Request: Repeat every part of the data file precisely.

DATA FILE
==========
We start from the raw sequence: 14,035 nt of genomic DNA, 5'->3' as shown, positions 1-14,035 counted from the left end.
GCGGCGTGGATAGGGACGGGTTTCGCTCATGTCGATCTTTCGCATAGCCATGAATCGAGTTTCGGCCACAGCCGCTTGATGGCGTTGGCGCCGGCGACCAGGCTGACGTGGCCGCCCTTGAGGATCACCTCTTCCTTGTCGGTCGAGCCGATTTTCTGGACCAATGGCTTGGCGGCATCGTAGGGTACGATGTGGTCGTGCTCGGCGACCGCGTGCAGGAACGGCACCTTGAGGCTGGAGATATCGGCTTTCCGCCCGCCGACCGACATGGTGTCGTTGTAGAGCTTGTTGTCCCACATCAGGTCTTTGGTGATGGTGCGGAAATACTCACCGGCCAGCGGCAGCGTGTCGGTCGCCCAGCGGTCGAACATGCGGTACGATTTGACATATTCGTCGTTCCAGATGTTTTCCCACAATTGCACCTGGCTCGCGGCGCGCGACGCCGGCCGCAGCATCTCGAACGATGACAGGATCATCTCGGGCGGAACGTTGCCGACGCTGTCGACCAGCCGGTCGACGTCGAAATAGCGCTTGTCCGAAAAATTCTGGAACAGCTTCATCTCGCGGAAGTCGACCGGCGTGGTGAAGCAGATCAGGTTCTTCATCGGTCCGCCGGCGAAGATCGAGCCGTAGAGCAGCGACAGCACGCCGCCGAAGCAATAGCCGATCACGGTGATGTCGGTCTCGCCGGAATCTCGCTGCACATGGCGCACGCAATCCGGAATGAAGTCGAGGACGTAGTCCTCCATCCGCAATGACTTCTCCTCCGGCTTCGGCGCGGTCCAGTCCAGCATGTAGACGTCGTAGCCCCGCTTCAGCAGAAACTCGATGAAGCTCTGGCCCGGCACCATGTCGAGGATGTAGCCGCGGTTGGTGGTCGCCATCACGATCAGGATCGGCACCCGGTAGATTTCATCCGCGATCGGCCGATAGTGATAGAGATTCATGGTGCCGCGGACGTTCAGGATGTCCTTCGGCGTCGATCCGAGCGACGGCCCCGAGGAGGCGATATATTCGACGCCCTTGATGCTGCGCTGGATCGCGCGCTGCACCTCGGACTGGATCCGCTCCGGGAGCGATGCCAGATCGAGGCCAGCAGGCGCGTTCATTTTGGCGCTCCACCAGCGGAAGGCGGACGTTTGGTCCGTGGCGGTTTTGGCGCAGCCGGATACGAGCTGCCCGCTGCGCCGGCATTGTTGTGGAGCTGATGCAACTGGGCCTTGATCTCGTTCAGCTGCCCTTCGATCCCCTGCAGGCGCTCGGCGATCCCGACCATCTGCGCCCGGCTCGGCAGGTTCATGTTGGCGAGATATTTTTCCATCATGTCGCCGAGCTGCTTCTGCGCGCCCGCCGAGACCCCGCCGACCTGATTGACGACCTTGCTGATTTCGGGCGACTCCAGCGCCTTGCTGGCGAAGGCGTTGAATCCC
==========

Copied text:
We start from the raw sequence: 14,035 nt of genomic DNA, 5'->3' as shown, positions 1-14,035 counted from the left end.
GCGGCGTGGATAGGGACGGGTTTCGCTCATGTCGATCTTTCGCATAGCCATGAATCGAGTTTCGGCCACAGCCGCTTGATGGCGTTGGCGCCGGCGACCAGGCTGACGTGGCCGCCCTTGAGGATCACCTCTTCCTTGTCGGTCGAGCCGATTTTCTGGACCAATGGCTTGGCGGCATCGTAGGGTACGATGTGGTCGTGCTCGGCGACCGCGTGCAGGAACGGCACCTTGAGGCTGGAGATATCGGCTTTCCGCCCGCCGACCGACATGGTGTCGTTGTAGAGCTTGTTGTCCCACATCAGGTCTTTGGTGATGGTGCGGAAATACTCACCGGCCAGCGGCAGCGTGTCGGTCGCCCAGCGGTCGAACATGCGGTACGATTTGACATATTCGTCGTTCCAGATGTTTTCCCACAATTGCACCTGGCTCGCGGCGCGCGACGCCGGCCGCAGCATCTCGAACGATGACAGGATCATCTCGGGCGGAACGTTGCCGACGCTGTCGACCAGCCGGTCGACGTCGAAATAGCGCTTGTCCGAAAAATTCTGGAACAGCTTCATCTCGCGGAAGTCGACCGGCGTGGTGAAGCAGATCAGGTTCTTCATCGGTCCGCCGGCGAAGATCGAGCCGTAGAGCAGCGACAGCACGCCGCCGAAGCAATAGCCGATCACGGTGATGTCGGTCTCGCCGGAATCTCGCTGCACATGGCGCACGCAATCCGGAATGAAGTCGAGGACGTAGTCCTCCATCCGCAATGACTTCTCCTCCGGCTTCGGCGCGGTCCAGTCCAGCATGTAGACGTCGTAGCCCCGCTTCAGCAGAAACTCGATGAAGCTCTGGCCCGGCACCATGTCGAGGATGTAGCCGCGGTTGGTGGTCGCCATCACGATCAGGATCGGCACCCGGTAGATTTCATCCGCGATCGGCCGATAGTGATAGAGATTCATGGTGCCGCGGACGTTCAGGATGTCCTTCGGCGTCGATCCGAGCGACGGCCCCGAGGAGGCGATATATTCGACGCCCTTGATGCTGCGCTGGATCGCGCGCTGCACCTCGGACTGGATCCGCTCCGGGAGCGATGCCAGATCGAGGCCAGCAGGCGCGTTCATTTTGGCGCTCCACCAGCGGAAGGCGGACGTTTGGTCCGTGGCGGTTTTGGCGCAGCCGGATACGAGCTGCCCGCTGCGCCGGCATTGTTGTGGAGCTGATGCAACTGGGCCTTGATCTCGTTCAGCTGCCCTTCGATCCCCTGCAGGCGCTCGGCGATCCCGACCATCTGCGCCCGGCTCGGCAGGTTCATGTTGGCGAGATATTTTTCCATCATGTCGCCGAGCTGCTTCTGCGCGCCCGCCGAGACCCCGCCGACCTGATTGACGACCTTGCTGATTTCGGGCGACTCCAGCGCCTTGCTGGCGAAGGCGTTGAATCCC